2 December 2012

Good morning to you all on a cold, cold, frosty morning. The rain and flooding from last week are still much in evidence in various parts of the country but we’re almost dried out in our area. There is one stretch of my morning walk with Molly – the railway cutting just beyond the recreation ground – which is still impassable which causes her great consternation every morning. She starts off down the cutting every morning and I have to call her back explaining that we will be in big trouble if we come home from the morning walk covered in mud – the afternoon walk generates enough mud to keep us busy.

FloodingAlthough most of the real flooding has occurred elsewhere in the country, we did have our own little spot of drama the other day on the road which passes the reservoir (for those of you who know it). On Wednesday afternoon we took Molly to the reservoir for her afternoon walk and, as we approached the parking area, we noticed some traffic cones and a helpful police sign indicating that the road was flooded. And, indeed it was, to a depth of a couple of feet, I would guess. As we walked across the section of the reservoir closest to the flooded road we noticed (a) a Land Rover Discovery and (b) a large white van approaching the flooded area from opposite directions. The Land Rover, you will be surprised to learn, went through the flood like a boat; the van got about half way through the flood before it stalled. The driver of the van saw us watching and, somewhat sheepishly, announced that “it wasn’t this deep this morning!” Fortunately for him, the Land Rover stopped, attached a tow rope and dragged him back to dry land.

Stuck Van in FloodThen, on Thursday afternoon we spied another white van in the same spot – stuck (the photo at the right, taken with my phone – click for a larger version). No driver to sheepishly admit his foolishness this time – the van was abandoned. What is it about drivers of white vans?

And, while we are on the subject of flooding, I was amused to read in the Guardian on Friday that the government has, rather sheepishly (I’m liking the word “sheepishly” this morning), been obliged to restore some funding to the flood prevention programme which they cut on taking office. At the time there was much criticism of the decision and warnings that failing to maintain spending on flood defence would prove counter-productive.

The agency points out that every £1 spent on flood defences saves £8 in avoiding future damage.

What’s that expression – a stitch in time saves nine (or, in this case, eight)?

Thanks to all of you who sent “Happy Anniversary” wishes last week. We had a wonderful day and enjoyed a lovely meal at the Inn at Farnborough in celebration. And “yes”, after forty years we are still talking to one another.

Several little items caught my eye over the past couple of weeks which I’ve not had an opportunity to share yet. Firstly, a nice little video on the BBC web site about the work of an early 20th century photographer named Edward Curtis who tried to capture on film the last remaining American Indian tribes before their lifestyle disappeared completely. If you are interested in native American Indians there are lots of great photos in the clip.

Native American

Secondly, the world’s longest chocolate structure – a 112 foot long, 1250 kg chocolate railway train which looks fabulous. It’s on display at the Brussels South railway station if you’re in the vicinity. If not, the video will have to suffice.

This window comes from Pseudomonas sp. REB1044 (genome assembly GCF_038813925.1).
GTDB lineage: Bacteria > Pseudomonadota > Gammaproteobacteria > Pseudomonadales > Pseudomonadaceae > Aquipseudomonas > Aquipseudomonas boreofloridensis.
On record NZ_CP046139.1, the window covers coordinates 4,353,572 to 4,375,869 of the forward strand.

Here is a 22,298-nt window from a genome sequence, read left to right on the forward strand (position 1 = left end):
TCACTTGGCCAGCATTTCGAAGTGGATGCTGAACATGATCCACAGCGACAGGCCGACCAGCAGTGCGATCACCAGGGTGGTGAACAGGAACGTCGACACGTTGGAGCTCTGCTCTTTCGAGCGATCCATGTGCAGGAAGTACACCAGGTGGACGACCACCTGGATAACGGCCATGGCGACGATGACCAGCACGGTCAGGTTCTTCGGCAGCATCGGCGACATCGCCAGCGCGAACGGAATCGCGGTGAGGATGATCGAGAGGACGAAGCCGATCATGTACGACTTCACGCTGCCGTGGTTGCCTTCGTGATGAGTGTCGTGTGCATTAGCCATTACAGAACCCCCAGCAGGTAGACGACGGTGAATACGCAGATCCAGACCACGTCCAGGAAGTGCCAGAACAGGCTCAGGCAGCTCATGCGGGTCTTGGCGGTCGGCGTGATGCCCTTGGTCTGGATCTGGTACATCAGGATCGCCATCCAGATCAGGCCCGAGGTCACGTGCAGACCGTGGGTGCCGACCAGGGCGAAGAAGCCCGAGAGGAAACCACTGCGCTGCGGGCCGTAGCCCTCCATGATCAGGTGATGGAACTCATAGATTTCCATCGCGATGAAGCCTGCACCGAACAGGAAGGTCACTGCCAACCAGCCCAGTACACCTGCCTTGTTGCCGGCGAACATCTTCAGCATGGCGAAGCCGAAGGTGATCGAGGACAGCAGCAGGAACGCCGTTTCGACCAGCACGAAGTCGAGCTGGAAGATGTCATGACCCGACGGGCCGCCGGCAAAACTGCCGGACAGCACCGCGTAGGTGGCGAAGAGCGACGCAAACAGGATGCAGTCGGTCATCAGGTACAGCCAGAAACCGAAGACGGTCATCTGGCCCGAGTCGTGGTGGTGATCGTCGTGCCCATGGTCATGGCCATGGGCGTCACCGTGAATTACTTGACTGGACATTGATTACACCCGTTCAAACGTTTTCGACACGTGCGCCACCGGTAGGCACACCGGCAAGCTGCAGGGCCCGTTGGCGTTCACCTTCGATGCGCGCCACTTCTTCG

Thirdly, another selection of daft supermarket deals similar to those we featured last year about this same time. These include the usual collection of “bigger value packs” which are, in fact, more expensive than multiple smaller packs and other “deals.” My favourite – the flowers “reduced” in price from €3.50 to €3.90. Be sure to check the link to the right of the photos which includes a further twelve examples including the Sainsbury’s crusty rolls at 40p each or two for £1.00.

And finally, our very best wishes to Dad for a speedy recovery from his “walking” pneumonia – does it get better if you just sit down?

And finally, finally, this from Adrian Raeside and The Other Coast – I’m thinking of nominating Molly for this position. She is extraordinarily accurate with all her timings.

Atomic Time Keeping

Love to you all,

Greg

 

One thought on “2 December 2012”

  1. Dear Greg and Penny,
    A belated Happy Wedding anniversary to you two. To still be talking to each other after 40 years is an accomplishment!
    I learn a lot from your blogs. Never heard of Edwin Curtis, the photographer of American culture. I have been interested for years in American Indian culture. I went to Canyon du Chen in Arizona for an Elderhostel week run by the Navaho Indians and their present day efforts to preserve remnants of their way of life. Among many things, I heard about and met a “Code Talker”. A secret code, never broken by the Japanese during WW2 was developed by the Navaho, in their language. Code Talkers would be dropped in before an invasion, or in the first wave, establish radio contact and give coded information on the enemy for plane bombings or ship bombardment of Japanese positions. Their work was essential for the US winning against the Japanese.
    Today’s problems; too much rain, flooding, your happy anniversary and Robert Sr’s walking pneumonia is enough to deal with at present. Love, Bunny W.

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